China doesn’t have a gift tax — but the US does.
How China regulates large remittances
China doesn’t levy an inheritance or gift tax on cash sent into the country, which means your recipient won’t have to worry about filling out any extra forms come tax time, no matter how much you’re transferring in. If you’re transferring money for a purchase, they’ll report it just like they would any other business income.
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Do I have to report large transfers out of the US?
Possibly. All transfers over $10,000 have to be reported to the IRS, but if you’re sending money as an individual, your bank or money transfer provider will take care of that for you. However, if you’re sending over $10,000 overseas on behalf of a business, you’ll need to fill out a currency transaction report.
You’ll also need to tell the IRS if you’re sending money to a foreign account in your name with a balance of $10,000 or more or if you’re gifting $15,000 or more in a year.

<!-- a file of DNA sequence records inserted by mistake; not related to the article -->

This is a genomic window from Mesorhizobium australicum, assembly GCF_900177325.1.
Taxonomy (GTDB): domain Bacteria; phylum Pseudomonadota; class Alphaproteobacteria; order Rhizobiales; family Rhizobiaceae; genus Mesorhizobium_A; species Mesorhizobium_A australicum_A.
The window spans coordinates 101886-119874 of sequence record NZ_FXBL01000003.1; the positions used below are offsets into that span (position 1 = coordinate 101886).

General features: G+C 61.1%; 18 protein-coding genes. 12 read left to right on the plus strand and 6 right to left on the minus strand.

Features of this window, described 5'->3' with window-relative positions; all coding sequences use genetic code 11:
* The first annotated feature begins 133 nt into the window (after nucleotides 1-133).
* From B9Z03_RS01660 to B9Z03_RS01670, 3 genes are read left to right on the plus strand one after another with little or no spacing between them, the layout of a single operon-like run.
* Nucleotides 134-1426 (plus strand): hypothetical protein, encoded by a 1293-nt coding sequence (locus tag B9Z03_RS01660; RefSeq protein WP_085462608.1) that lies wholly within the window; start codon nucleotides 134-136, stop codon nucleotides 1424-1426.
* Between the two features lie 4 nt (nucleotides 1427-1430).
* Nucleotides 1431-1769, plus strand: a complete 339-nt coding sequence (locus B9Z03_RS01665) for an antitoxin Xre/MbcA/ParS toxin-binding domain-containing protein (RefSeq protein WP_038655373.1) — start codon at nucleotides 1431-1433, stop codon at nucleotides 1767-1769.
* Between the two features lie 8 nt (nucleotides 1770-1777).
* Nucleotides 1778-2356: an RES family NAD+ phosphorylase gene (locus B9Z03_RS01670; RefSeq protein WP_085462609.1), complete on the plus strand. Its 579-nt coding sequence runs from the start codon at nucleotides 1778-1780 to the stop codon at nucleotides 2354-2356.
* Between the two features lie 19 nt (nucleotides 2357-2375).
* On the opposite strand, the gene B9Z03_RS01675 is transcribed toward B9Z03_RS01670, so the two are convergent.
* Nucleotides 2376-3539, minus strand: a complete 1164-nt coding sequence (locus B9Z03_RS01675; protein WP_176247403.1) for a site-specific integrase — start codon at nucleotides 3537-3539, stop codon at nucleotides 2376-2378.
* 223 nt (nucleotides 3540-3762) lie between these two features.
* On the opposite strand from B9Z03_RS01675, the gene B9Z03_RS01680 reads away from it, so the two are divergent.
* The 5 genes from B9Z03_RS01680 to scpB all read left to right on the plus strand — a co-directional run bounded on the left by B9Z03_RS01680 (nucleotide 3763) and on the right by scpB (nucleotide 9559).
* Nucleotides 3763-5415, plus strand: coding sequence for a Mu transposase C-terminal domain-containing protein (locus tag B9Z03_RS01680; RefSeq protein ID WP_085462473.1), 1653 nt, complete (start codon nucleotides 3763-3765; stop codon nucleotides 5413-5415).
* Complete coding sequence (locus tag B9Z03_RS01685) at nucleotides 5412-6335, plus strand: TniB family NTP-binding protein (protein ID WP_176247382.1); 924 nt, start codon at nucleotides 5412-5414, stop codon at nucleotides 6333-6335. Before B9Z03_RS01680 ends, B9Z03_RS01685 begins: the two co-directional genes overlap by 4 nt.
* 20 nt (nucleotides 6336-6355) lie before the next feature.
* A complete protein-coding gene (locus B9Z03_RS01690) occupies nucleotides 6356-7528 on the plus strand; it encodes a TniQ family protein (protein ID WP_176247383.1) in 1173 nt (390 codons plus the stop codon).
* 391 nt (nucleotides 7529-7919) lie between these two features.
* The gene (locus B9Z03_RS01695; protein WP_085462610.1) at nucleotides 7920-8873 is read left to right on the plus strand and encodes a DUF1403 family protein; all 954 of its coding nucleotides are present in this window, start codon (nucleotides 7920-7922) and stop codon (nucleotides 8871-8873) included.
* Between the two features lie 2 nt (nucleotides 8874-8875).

Sending a lot of money out of the country? Know what the IRS expects of you.
How much money can I send to China?
There’s no legal limit on the amount of money you can send to China. However, some transfer providers will limit how much you can send. If you’re planning on making a large transfer, check to make sure you’re using a provider who will allow it — XE is a secure provider with no limit on money transfers.
How can my recipient in China get the money?
Depending on which provider you choose, your recipient can pick up the money in cash or have it deposited directly into their bank account or mobile wallet. Your recipient may need to provide government-issued photo ID or a transaction confirmation number to receive your funds — this is particularly likely if you’re sending cash.
China’s lack of a gift tax makes it an easy country to send money into. As with all international money transfers, be wary of potential fraud and only send money to people you know. Using a reputable provider can safeguard you from potential scams.